These abominable new provisions were a perversion of the law’s original intent. Begun benignly in 1860 by Pakistan’s then-British rulers, the law’s original purpose was essentially to safeguard the religious rights of Muslims. But after Pakistan’s independence in 1947, the Blasphemy Laws incrementally disintegrated from protecting the rights of Muslims to denying the rights of all non-Muslims.
That hateful climate created first by the fourth and three preceding constitutions and then by Zia-ul Haq’s application of the Blasphemy Laws, adhered to by Pakistan’s current ruler, Nawaz Sharif, is what has directly led to the atrocities perpetrated by gangs of angry Muslim mobs like those in Islamabad, Kasur and Lahore and in countless other cities, towns and provinces throughout Pakistan for the past 35 years, according to most journalists and scholars who follow the region today.
Concurring fully with that view is a very special man named Pervez Rafique, a Pakistani political refugee, who came to my Long Island office from his temporary residence in Queens, New York, to talk about the painful past and tragic present of his native country. “The genocide that is taking place in Pakistan today has very dark roots, beginning with changing the name and basic idea of Pakistan from a democracy to an Islamic state, to labeling its citizens as Muslim or non-Muslim, and then finally these past awful thirty-five years to these barbaric Blasphemy Laws.” The founder in 2014 of Bleeding for Belief, an American-based organization formed to attempt to put an end to the genocide in Pakistan, Rafique, 45, possesses a deep personal understanding of the evil these laws have spawned.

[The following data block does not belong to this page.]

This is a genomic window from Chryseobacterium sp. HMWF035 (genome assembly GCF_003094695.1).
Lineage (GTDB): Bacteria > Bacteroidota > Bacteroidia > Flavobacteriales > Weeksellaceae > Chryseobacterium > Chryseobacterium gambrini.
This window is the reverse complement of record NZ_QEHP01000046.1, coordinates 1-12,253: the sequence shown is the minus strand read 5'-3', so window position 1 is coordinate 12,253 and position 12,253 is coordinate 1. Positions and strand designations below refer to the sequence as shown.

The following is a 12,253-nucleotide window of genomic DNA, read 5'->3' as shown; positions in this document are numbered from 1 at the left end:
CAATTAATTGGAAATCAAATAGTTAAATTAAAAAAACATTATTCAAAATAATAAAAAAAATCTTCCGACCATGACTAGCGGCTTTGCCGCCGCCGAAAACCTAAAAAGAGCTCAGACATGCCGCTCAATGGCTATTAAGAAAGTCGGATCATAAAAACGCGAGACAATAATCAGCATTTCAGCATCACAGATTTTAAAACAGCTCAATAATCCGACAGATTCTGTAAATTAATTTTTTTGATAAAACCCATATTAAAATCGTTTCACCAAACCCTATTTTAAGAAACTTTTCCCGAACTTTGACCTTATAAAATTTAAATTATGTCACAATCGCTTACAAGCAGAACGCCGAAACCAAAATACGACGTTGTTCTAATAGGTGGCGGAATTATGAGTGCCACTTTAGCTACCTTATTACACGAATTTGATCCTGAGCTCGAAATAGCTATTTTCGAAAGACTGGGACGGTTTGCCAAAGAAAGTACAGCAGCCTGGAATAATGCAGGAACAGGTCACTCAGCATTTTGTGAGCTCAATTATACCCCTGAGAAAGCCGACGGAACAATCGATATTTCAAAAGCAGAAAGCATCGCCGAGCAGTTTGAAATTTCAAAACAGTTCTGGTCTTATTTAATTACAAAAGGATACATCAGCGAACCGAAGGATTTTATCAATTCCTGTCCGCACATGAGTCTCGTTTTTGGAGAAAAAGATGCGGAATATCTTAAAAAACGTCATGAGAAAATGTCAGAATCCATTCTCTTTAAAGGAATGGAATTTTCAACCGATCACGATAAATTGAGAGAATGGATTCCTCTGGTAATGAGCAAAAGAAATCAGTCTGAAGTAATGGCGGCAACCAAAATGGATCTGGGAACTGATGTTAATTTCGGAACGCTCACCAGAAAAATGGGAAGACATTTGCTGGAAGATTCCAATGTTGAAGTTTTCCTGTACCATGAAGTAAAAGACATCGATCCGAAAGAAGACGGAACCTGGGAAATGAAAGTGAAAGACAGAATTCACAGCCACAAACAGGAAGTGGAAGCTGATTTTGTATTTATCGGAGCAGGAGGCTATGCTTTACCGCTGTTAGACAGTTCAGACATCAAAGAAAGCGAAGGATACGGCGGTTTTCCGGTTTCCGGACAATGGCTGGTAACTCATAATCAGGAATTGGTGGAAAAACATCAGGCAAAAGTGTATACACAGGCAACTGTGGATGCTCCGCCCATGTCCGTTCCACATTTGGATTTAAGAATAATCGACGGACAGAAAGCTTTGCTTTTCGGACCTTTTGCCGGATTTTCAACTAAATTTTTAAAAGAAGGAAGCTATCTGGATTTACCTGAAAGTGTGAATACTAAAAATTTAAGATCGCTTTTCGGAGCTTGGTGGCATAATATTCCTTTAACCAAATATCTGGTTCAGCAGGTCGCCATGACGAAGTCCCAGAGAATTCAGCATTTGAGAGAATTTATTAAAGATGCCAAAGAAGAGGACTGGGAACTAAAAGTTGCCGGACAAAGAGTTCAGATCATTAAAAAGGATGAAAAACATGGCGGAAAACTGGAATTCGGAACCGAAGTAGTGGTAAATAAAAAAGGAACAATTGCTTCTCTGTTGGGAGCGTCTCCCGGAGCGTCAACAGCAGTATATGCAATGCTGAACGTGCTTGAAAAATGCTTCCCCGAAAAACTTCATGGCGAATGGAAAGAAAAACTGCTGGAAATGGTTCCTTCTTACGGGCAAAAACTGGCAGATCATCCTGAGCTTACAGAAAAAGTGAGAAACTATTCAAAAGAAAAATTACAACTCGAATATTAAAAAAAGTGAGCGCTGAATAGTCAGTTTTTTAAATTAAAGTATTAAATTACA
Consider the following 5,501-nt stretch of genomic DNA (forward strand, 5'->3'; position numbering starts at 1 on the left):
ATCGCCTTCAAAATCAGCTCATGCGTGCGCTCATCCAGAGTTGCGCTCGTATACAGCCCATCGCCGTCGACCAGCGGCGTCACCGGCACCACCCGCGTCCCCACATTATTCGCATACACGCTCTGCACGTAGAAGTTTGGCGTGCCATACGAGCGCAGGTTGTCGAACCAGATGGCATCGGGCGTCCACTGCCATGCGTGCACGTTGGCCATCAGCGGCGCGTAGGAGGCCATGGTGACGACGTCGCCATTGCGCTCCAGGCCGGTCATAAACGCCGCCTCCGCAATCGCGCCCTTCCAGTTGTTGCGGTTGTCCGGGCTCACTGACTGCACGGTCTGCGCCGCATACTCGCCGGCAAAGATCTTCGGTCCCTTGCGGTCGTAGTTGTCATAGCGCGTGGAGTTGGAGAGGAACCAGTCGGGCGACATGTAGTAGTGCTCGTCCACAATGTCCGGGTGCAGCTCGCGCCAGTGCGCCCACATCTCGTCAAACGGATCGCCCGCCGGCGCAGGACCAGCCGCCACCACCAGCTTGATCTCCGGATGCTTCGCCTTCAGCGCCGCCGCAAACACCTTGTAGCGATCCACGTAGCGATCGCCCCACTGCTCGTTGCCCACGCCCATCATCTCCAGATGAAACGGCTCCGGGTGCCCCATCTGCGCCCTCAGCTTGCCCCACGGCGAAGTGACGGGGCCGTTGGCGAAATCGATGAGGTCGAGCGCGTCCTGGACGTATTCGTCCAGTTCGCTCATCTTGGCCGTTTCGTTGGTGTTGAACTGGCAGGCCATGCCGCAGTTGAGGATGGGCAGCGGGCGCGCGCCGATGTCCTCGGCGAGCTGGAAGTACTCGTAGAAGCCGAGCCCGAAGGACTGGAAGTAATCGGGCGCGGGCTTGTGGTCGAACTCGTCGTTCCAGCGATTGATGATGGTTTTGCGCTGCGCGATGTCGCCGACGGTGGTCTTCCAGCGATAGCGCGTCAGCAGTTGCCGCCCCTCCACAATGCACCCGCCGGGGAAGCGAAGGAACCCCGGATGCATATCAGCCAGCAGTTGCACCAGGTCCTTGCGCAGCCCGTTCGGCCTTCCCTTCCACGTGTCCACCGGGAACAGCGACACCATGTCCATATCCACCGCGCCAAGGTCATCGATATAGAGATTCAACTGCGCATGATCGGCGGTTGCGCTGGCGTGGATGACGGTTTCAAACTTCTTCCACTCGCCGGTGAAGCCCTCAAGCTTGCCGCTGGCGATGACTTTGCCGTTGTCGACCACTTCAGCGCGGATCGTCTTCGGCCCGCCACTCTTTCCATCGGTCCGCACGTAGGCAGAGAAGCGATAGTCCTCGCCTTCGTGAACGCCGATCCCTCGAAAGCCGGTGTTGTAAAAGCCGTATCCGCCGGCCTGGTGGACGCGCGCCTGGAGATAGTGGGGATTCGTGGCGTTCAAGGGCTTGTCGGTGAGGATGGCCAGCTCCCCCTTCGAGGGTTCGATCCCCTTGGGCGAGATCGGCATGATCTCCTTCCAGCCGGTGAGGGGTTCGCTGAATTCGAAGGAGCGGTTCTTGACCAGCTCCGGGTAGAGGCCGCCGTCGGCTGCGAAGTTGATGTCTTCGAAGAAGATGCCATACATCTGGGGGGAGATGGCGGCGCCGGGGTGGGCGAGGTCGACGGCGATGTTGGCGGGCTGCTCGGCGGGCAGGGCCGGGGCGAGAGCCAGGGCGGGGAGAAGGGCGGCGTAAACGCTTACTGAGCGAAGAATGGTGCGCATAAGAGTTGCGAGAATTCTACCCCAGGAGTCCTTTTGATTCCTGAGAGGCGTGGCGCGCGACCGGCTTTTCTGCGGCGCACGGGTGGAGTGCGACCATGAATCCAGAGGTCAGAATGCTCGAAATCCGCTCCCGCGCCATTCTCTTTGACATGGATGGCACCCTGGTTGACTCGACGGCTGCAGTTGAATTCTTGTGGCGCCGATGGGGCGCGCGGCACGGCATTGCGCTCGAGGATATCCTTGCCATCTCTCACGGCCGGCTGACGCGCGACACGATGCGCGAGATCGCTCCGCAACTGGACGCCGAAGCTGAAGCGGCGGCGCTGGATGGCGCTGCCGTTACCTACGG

In January 2011, his close friend and political ally Salman Taseer, the former Muslim governor of Punjab, was assassinated by religious extremists. His murderers’ grievance:Taseer was a leading and highly respected voice opposing the Blasphemy laws. In March of that same year, another close friend and ally of Rafique, Shahbaz Bhatti, the Christian former federal minister
for minorities, was assassinated by religious extremists, for the same reason that Taseer had been murdered two month earlier.“It was a very sad and tragic time for me and for all peace-loving people of Pakistan. I had lost two friends, and the people had lost two strong voices for human rights for all people of Pakistan,” he said.
Serving at the time in the Punjab parliament in one of the few seats that minorities were permitted to hold, Rafique, despite numerous death threats, continued the crusade that had been begun by his two fallen friends. However, when in the beginning days of 2014, he received information from his political allies that religious extremists were planning his imminent assassination, he fled to America as a political refugee.